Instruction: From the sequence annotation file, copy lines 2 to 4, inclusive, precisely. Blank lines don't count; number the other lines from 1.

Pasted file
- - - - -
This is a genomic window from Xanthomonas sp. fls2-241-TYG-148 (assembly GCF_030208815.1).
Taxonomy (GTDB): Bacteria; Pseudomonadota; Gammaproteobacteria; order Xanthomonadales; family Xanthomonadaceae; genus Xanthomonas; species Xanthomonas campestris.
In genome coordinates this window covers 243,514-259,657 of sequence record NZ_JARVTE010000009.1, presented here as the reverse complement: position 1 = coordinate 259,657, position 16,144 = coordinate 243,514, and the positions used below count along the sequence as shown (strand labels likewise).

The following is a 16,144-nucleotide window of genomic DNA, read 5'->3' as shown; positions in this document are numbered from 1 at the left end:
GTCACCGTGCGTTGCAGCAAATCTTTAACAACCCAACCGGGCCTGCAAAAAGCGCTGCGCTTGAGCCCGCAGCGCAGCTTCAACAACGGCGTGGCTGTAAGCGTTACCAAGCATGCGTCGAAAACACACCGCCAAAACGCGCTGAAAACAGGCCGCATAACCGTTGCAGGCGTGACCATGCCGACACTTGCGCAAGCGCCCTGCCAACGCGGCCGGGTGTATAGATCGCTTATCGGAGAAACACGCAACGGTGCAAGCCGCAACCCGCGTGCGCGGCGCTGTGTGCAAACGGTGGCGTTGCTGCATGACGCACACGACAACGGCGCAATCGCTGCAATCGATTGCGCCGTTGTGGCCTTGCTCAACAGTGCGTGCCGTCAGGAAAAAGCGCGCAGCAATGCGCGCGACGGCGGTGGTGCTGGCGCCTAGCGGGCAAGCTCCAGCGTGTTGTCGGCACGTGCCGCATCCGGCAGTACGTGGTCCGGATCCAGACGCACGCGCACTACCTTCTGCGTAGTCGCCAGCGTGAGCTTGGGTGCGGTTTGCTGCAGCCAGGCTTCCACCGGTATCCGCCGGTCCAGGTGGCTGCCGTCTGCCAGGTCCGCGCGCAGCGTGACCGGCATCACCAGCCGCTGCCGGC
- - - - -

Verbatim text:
Taxonomy (GTDB): Bacteria; Pseudomonadota; Gammaproteobacteria; order Xanthomonadales; family Xanthomonadaceae; genus Xanthomonas; species Xanthomonas campestris.
In genome coordinates this window covers 243,514-259,657 of sequence record NZ_JARVTE010000009.1, presented here as the reverse complement: position 1 = coordinate 259,657, position 16,144 = coordinate 243,514, and the positions used below count along the sequence as shown (strand labels likewise).

The following is a 16,144-nucleotide window of genomic DNA, read 5'->3' as shown; positions in this document are numbered from 1 at the left end: